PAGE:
When people see Hiroki Saito‘s astounding artwork, they have to ask: is it a photograph or a painting? The answer is neither. In actuality, Saito practices a meticulous variation of the traditional Japanese art of Kiri-e or Kirigami (meaning cut picture). This age-old craft requires the artist to carefully cut pieces of washi paper—a delicate paper that derives from mulberry plant fibers—using a sharp blade. Saito has put his own spin on this tradition by creating staggeringly, elaborate designs that mimic the style of stained glass windows.
To do this, the artist starts with a large piece of black paper, which he meticulously cuts into fine lines and shapes. This sets up a “frame” for the colored pieces of paper that are added later. It is this striking contrast, in addition to the highly detailed quality of his compositions, that makes Saito's artwork so immediately arresting to the eye. Moreover, these complex designs are cut in an unusually large format, often A4 or A3, which takes the artist up to four months to complete. When they are finished, however, viewers can take their time pouring over the amazing handiwork.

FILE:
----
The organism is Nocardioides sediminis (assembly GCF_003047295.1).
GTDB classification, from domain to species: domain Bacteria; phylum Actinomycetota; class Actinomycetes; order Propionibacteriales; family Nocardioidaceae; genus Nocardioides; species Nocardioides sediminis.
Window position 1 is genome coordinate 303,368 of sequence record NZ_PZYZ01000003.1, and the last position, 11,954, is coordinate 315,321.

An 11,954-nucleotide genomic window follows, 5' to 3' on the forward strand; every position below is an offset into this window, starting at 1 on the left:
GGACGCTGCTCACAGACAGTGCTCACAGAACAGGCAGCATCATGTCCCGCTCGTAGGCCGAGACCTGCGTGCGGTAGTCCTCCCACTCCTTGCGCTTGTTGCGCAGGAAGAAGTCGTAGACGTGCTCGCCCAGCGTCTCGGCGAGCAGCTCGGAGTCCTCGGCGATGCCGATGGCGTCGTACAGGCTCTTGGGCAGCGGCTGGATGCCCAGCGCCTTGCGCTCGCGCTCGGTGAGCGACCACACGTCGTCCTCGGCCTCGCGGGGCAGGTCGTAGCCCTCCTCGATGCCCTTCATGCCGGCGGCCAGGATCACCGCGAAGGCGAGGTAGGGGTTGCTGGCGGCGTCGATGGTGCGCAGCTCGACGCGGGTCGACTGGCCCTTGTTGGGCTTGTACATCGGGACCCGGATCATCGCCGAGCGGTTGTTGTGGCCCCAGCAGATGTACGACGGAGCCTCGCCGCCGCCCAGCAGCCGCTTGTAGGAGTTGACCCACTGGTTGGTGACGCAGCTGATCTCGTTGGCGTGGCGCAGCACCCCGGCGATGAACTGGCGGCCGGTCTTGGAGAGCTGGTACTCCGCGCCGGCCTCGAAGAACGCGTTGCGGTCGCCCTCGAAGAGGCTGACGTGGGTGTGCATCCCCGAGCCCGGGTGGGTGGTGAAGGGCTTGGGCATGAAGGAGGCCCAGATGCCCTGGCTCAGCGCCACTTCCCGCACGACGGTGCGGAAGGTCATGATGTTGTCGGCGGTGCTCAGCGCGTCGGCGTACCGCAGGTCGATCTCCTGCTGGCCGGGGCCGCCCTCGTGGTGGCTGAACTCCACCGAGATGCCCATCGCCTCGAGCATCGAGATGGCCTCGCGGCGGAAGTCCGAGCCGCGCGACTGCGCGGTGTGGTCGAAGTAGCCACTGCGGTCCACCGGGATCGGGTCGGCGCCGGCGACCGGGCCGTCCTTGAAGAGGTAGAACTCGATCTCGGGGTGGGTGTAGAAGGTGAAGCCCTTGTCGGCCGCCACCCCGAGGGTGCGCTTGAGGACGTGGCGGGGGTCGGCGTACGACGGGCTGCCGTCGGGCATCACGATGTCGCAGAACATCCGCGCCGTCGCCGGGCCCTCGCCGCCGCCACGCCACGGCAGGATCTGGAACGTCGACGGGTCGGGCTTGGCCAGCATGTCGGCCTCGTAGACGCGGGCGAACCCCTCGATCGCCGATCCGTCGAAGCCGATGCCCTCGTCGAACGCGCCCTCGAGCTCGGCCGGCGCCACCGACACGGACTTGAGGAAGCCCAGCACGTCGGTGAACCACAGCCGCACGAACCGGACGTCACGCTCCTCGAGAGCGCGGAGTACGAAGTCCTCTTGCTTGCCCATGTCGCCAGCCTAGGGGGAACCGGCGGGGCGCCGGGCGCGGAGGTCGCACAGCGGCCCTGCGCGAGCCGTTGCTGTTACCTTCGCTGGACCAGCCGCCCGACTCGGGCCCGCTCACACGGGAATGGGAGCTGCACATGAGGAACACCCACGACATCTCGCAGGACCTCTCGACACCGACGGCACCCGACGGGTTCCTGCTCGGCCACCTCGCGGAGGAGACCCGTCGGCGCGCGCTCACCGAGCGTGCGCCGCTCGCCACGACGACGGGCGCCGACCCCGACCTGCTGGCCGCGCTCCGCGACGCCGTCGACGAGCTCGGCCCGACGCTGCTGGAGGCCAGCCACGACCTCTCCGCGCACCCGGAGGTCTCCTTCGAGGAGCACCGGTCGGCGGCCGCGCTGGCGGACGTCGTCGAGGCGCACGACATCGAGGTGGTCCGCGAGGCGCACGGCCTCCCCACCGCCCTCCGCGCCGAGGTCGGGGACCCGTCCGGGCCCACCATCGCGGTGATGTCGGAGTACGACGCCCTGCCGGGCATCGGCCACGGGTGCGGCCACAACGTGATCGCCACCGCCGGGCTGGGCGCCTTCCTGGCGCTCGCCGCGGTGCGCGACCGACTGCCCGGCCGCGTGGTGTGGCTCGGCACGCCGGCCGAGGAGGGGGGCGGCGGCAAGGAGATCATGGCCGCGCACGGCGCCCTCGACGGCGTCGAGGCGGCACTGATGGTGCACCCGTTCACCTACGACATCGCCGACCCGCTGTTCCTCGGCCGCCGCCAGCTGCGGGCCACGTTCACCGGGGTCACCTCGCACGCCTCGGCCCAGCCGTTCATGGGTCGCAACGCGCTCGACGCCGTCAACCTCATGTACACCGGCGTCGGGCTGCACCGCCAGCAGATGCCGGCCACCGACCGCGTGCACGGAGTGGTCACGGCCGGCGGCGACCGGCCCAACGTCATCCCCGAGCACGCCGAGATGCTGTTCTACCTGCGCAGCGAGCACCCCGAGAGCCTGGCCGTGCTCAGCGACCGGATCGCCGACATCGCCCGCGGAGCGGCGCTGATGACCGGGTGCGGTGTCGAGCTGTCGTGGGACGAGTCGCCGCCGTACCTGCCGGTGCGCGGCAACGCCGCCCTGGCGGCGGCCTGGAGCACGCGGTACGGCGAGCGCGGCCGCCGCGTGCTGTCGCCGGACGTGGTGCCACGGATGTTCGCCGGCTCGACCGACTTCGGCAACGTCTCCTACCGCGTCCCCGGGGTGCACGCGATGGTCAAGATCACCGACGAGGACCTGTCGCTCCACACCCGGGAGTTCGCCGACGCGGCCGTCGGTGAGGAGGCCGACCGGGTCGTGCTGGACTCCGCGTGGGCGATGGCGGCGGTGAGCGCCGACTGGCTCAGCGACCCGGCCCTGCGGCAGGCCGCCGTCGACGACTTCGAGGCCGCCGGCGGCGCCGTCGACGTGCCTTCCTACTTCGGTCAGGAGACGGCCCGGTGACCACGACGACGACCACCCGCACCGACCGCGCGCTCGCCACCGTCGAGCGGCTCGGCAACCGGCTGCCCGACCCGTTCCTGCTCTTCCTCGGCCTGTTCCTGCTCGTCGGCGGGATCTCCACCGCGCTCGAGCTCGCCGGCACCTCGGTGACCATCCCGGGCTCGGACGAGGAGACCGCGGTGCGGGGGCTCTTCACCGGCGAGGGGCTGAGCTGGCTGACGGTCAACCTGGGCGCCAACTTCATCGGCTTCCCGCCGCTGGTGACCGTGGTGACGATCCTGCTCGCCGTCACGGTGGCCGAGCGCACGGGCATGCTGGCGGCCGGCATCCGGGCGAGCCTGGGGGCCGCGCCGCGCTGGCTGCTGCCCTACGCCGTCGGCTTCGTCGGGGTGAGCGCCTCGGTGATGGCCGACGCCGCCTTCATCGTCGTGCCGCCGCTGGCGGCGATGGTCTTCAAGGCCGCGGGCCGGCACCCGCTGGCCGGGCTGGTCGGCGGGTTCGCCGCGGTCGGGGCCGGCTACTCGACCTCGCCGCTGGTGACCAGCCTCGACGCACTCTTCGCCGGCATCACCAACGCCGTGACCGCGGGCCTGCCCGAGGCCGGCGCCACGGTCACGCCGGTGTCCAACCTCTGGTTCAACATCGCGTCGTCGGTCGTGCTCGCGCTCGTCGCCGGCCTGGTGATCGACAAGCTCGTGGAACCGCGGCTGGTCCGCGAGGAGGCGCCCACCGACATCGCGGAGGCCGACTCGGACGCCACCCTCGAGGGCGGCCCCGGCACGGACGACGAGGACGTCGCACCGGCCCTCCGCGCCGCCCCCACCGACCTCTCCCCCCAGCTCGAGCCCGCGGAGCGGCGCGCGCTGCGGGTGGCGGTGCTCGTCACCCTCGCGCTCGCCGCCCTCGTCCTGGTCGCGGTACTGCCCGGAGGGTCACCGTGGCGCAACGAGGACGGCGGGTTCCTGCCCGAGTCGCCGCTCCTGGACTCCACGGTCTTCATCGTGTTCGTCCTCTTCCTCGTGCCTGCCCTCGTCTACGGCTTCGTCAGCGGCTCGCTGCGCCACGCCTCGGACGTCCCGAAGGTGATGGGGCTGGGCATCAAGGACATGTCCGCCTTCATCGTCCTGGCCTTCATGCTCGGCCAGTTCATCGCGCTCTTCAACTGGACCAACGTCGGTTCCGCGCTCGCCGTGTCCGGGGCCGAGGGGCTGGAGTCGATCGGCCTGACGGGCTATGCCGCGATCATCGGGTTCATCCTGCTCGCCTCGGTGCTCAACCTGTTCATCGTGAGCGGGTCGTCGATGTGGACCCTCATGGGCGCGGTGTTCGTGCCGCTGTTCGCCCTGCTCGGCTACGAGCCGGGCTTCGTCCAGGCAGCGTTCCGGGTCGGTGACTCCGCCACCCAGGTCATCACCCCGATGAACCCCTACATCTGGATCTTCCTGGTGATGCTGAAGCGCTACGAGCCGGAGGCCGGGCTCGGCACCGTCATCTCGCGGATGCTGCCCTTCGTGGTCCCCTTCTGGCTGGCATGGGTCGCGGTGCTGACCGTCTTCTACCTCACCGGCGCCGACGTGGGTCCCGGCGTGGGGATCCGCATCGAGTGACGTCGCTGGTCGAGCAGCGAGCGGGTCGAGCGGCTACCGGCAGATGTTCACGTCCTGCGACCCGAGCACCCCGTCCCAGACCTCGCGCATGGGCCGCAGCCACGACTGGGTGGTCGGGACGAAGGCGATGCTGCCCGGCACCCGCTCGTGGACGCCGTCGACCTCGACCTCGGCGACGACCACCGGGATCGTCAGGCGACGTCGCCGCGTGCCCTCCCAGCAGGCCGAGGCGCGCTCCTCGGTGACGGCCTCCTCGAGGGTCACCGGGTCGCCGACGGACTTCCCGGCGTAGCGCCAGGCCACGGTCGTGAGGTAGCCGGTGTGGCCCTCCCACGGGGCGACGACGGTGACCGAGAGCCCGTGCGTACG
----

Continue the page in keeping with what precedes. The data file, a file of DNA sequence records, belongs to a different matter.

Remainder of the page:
Scroll down to see more paper art by Saito, and then follow the artist on Twitter to keep up to date with his latest creations.
Japanese artist Hiroku Saito creates incredible paper art called Kiri-e or Kirigami.
He cuts incredibly fine lines and shapes from a piece of black paper.
Then, he adds this black “frame” on top of colorful backgrounds.
Watch how one of his meticulous cut pieces is completely transformed when held up to the light.
— 切り絵作家斉藤洋樹 (@kiriehiro) October 29, 2020